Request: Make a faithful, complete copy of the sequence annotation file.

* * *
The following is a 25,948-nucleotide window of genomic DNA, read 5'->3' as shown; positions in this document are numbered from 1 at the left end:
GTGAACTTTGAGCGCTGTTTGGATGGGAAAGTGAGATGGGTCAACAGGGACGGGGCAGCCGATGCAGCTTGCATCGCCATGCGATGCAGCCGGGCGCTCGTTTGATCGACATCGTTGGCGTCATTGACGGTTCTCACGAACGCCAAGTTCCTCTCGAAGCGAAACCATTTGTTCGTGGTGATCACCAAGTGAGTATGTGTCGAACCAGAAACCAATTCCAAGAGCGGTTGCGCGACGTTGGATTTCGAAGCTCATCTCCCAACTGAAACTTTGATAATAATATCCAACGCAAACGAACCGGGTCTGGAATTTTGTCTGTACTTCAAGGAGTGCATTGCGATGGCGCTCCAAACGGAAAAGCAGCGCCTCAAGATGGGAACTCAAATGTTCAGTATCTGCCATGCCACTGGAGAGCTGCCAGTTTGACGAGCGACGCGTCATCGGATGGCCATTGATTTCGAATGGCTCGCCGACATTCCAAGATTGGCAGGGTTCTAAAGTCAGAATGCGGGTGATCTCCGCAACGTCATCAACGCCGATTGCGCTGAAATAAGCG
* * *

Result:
The following is a 25,948-nucleotide window of genomic DNA, read 5'->3' as shown; positions in this document are numbered from 1 at the left end:
GTGAACTTTGAGCGCTGTTTGGATGGGAAAGTGAGATGGGTCAACAGGGACGGGGCAGCCGATGCAGCTTGCATCGCCATGCGATGCAGCCGGGCGCTCGTTTGATCGACATCGTTGGCGTCATTGACGGTTCTCACGAACGCCAAGTTCCTCTCGAAGCGAAACCATTTGTTCGTGGTGATCACCAAGTGAGTATGTGTCGAACCAGAAACCAATTCCAAGAGCGGTTGCGCGACGTTGGATTTCGAAGCTCATCTCCCAACTGAAACTTTGATAATAATATCCAACGCAAACGAACCGGGTCTGGAATTTTGTCTGTACTTCAAGGAGTGCATTGCGATGGCGCTCCAAACGGAAAAGCAGCGCCTCAAGATGGGAACTCAAATGTTCAGTATCTGCCATGCCACTGGAGAGCTGCCAGTTTGACGAGCGACGCGTCATCGGATGGCCATTGATTTCGAATGGCTCGCCGACATTCCAAGATTGGCAGGGTTCTAAAGTCAGAATGCGGGTGATCTCCGCAACGTCATCAACGCCGATTGCGCTGAAATAAGCG